This is a challenge faced by the owners of very large facilities, such as air and sea ports. The cost of protecting the entire outer perimeter of an extensive site rapidly becomes prohibitive. In such cases, an alternative ‘Citadel’ approach may be more appropriate, in which a semi-permeable outer boundary is drawn around discrete clusters of critical assets which are then individually hardened. Thus, rather than preventing access through the huge outer layers, these are provided simply with detection capability, such as ground radar, to provide notification of a breach. The asset clusters are then designed to delay the intruder long enough for intervention forces to arrive. A similar model can be applied on a national basis, where protection of the entire border against security risks is impractical, but protection of specific critical national infrastructure, such as water, fuel, electricity and telecommunications facilities, is adopted.
Here is where we start to rub up against the limits of what physical security alone can achieve, as we have arrived at the point where infrastructure can be compromised not by the application of direct physical intervention, but rather remotely via telecommunications media. Quite correctly, international governments have recognised that the myriad benefits arising from the Internet are accompanied by a new set of vulnerabilities which allow an assailant to attack corporate and national infrastructure systems without ever setting foot in the country. Judging by the priorities being set in national security expenditure across the world, the adversaries that governments are losing sleep over today are less likely to be balaclava-clad insurgents or sinister Mafia gangsters, but rather acne-ridden ITC students, living with their mums. The motivations, however, are often identical; greed, naïve ideology or a misplaced sense of challenge.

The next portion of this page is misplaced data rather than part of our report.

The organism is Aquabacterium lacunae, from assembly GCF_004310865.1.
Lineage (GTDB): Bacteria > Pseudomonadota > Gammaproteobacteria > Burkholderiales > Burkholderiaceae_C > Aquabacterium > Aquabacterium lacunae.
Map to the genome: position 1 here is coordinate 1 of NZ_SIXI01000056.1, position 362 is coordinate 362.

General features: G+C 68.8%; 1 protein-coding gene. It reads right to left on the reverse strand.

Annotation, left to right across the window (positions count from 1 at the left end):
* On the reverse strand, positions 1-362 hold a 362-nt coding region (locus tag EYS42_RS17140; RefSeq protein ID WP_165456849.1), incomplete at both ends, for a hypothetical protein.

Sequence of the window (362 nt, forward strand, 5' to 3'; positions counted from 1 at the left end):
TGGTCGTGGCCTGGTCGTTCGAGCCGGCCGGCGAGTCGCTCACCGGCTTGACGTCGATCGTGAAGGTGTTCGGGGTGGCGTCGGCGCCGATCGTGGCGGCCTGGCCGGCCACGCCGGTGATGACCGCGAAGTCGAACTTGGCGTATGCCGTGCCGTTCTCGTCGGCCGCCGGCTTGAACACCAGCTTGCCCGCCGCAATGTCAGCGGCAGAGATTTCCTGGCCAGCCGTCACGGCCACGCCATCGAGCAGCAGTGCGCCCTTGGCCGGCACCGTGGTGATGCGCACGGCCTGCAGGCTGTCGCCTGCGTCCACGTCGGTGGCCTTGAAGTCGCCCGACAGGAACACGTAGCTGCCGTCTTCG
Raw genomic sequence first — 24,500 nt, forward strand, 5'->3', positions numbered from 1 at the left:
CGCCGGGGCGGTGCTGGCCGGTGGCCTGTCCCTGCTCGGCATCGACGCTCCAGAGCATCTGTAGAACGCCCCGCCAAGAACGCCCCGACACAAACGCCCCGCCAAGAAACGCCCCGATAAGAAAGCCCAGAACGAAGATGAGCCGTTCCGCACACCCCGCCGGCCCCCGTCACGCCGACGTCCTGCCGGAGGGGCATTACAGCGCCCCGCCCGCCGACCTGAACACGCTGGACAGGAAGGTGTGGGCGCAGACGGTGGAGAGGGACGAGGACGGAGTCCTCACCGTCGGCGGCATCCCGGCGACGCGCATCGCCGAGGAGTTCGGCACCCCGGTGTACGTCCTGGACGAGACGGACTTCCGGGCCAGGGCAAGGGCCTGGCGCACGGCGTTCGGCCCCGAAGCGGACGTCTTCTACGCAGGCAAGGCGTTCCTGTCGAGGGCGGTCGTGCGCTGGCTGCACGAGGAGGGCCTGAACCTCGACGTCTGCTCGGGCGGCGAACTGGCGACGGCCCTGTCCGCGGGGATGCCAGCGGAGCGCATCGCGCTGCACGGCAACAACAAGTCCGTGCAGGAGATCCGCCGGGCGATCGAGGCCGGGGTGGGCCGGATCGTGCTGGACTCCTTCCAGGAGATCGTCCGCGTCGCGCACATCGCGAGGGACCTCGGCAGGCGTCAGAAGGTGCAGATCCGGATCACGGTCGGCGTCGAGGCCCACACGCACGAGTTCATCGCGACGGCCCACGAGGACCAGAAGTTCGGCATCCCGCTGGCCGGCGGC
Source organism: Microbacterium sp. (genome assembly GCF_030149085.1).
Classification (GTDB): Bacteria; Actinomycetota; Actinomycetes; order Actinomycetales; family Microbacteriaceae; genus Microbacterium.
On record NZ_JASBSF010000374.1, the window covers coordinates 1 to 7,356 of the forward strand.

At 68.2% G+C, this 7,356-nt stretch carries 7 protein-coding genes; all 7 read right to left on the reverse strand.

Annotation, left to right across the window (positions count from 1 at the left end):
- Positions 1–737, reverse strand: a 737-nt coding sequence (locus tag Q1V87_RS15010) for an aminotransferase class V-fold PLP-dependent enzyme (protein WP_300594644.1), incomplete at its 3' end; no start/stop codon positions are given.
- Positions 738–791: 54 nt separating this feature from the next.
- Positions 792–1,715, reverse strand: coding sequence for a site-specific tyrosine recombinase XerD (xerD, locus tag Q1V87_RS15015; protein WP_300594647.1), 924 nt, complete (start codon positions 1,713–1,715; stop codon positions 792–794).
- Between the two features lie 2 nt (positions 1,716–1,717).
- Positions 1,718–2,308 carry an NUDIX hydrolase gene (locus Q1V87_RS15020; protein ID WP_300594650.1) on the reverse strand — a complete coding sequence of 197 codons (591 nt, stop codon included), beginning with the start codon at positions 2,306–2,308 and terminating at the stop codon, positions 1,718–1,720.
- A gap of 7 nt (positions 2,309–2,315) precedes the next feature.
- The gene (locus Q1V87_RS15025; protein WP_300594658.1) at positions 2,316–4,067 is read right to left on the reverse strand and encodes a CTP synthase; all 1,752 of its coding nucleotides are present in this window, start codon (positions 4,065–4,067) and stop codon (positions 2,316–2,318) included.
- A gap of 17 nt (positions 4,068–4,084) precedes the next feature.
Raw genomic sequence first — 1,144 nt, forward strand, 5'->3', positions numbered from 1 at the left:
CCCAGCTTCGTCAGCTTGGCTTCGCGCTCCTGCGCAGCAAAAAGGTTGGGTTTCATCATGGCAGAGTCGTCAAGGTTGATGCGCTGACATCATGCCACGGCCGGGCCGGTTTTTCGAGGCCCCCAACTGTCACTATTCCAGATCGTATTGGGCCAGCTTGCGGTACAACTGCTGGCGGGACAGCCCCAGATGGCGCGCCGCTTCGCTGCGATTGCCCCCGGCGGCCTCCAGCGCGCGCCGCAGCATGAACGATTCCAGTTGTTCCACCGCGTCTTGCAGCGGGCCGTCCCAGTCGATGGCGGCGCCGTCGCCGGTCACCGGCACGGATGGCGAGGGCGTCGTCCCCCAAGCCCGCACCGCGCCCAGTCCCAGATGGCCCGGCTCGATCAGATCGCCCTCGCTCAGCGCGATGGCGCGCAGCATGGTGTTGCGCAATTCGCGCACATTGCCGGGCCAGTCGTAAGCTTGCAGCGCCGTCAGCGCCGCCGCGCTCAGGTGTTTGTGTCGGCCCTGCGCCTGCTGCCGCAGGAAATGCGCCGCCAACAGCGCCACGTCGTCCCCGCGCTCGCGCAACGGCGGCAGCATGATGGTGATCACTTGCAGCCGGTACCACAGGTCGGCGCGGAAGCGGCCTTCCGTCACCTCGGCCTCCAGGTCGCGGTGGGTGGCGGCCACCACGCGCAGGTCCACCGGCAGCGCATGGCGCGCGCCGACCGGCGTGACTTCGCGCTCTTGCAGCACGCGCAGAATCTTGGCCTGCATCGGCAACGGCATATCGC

Ironically the solution, in both physical and virtual versions of reality, is simply to close the circle, returning once more to the simple principles of Defence in Depth. Information is just an asset as any other, and can be protected using perimeter protection following the same basic rules of access control and intruder detection as in the physical world. Fences and firewalls, card readers and passwords, logical and physical security are two sides of the same coin. The modern converged world, it turns out, is not that different from Roman Britain.